But Who Is Going to Watch the Kids?
The final reason this tip works so well is that it avoids any objections from those around you. Let me explain.
My first real dream trip was a photography trip to Ireland in 2010 with my brother and a friend. My wife is not a photographer, so such a trip would not include her. Keep in mind that my wife works and our daughters were quite young at the time. Can you imagine the prospect of asking someone who is already busy with work and family obligations to handle everything for 2 weeks while you go mess around taking pictures in Ireland for 2 weeks? It is laughable.
But since I raised it as something that would happen in two years, the prospect really didn’t bother her. Partly, the extended time frame showed her that I was serious about wanting to do this, and it was no passing fancy. And partly, the extended time frame kept the trip from seeming threatening. In any event, she agreed and therefore the trip was locked down. As the date of the trip drew near, I’m sure she was wondering what she got herself into. But it was too late to object: the tickets were bought!
This works in other ways as well. You might ask your parents or in-laws to watch the kids while you are away on your dream trip. If you ask them about a trip two years in the future, it doesn’t seem so frightening to them. They are likely to readily agree. If nothing else, they won’t have anything on the books that could conflict with your plans.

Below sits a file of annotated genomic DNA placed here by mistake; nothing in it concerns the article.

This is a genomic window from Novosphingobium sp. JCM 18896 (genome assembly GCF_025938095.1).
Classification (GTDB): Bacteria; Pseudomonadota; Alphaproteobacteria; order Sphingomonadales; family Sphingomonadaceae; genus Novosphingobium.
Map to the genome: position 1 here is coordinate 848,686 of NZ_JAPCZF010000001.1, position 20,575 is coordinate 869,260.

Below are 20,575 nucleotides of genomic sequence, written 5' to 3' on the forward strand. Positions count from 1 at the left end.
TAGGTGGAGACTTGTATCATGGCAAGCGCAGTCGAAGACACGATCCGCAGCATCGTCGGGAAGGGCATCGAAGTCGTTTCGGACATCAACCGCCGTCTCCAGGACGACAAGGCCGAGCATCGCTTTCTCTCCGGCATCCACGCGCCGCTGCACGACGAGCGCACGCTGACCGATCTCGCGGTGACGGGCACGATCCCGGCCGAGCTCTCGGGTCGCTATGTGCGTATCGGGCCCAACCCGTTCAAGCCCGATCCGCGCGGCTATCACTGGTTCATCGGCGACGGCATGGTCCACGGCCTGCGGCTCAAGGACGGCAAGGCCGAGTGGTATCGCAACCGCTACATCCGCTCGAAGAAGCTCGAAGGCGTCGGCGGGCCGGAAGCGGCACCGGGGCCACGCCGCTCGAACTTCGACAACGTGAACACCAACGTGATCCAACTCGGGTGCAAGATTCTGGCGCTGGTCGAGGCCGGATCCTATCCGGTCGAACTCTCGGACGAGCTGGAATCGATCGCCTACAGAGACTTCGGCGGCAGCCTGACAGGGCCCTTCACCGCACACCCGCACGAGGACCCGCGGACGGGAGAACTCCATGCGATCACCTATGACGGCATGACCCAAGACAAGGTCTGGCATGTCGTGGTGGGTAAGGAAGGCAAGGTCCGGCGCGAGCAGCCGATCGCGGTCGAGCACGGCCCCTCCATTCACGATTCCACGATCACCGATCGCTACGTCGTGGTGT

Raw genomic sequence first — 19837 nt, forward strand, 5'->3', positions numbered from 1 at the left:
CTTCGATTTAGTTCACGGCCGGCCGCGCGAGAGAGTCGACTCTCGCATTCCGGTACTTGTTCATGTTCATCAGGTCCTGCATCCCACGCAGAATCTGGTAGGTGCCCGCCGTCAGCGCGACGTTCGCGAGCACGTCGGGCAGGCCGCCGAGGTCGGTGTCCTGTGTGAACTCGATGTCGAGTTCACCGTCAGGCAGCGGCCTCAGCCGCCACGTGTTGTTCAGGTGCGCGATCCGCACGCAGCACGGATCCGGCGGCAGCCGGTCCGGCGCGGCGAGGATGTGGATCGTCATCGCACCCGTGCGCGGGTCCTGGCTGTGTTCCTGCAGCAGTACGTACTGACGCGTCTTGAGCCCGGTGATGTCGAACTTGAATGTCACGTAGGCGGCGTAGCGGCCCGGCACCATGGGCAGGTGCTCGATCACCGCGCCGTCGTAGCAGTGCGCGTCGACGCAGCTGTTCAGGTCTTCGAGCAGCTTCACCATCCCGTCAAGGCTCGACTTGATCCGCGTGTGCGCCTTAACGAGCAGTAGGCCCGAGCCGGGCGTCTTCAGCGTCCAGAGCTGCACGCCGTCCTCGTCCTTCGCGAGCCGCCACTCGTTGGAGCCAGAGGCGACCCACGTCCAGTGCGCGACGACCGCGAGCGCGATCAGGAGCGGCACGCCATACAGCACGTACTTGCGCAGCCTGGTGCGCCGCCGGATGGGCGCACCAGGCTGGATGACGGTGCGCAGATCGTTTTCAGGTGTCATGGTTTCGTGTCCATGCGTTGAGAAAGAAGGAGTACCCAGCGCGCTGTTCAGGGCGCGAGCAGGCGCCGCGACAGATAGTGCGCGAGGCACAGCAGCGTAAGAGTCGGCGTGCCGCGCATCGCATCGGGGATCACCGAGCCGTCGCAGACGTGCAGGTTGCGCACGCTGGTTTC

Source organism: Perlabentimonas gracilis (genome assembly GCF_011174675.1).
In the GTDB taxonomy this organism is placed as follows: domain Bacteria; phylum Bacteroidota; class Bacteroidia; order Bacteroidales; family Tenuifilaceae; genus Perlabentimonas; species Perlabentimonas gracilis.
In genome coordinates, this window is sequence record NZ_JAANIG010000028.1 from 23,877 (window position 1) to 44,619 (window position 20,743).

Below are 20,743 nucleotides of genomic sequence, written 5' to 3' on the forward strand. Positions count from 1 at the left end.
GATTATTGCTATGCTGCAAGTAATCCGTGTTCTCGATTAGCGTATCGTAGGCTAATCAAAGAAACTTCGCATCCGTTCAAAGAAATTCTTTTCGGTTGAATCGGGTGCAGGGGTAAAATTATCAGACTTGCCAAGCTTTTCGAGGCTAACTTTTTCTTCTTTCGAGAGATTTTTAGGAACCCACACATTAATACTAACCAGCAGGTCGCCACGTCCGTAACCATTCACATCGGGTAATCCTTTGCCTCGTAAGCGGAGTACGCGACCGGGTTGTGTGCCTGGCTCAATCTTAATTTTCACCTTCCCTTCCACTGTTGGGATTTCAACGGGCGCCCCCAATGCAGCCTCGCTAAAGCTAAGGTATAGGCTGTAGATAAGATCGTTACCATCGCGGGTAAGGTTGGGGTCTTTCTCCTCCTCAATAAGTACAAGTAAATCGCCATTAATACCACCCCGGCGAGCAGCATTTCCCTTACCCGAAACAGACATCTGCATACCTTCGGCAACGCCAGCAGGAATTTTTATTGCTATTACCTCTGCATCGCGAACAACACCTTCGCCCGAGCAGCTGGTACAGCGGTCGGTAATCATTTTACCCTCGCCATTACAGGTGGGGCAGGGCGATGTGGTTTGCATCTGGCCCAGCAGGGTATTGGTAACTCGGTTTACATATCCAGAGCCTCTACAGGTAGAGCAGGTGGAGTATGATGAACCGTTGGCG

Making It Happen
I understand that two years is a long time to plan a trip and the waiting part isn’t great. The waiting period will, however, give you plenty of time to plan your trip. Your itinerary will be rock solid. You can try out different variations of your itinerary and see what works the best. You’ll discover hidden locations as you study and plan. It will gradually improve your trip as you keep playing with it. In my case, since I’m a photographer, the extended planning period gives me plenty of time to plan shoots. I actually enjoy that part, and you might learn to like the trip planning as well.
Not only that, but the extended time gives you an opportunity to learn about the place you are going. Read everything you can find on your planned location. Start with the guidebooks. Read some history. Read any travelogue you can find. Start reading the local news (online) for the place you are going. It will make your understanding more complete and will lead to new discoveries. By the end of the trip you will be an expert.
And here is where the whiskey making process comes in. Once you do this the first time, you will see that this process works and you are likely to plan another trip. If you do it before you go on the original trip, then you will have a plan in place when you return. Just like waiting for the second batch of whiskey to mature isn’t as bad as the first, the wait for the second trip won’t be as bad. Once you get rolling with this process, I’d be willing to bet you’ll start doing it all the time. Of course, this involves funding multiple trips, but I have no doubt that once you make it part of your lifestyle it will become a priority and you will find a way. But even if its only one trip, that’s pretty great on its own.
So far this year, I have visited Scotland, France, Peru, and Ireland. And that’s nothing compared to what I have planned for next year and the year after. How? Did I win the lottery or get a fat inheritance? Nope. Did I leave my job and family to travel around as a broke Instagrammer or YouTuber? Hardly. I just followed this method. And there is no reason you cannot do the same.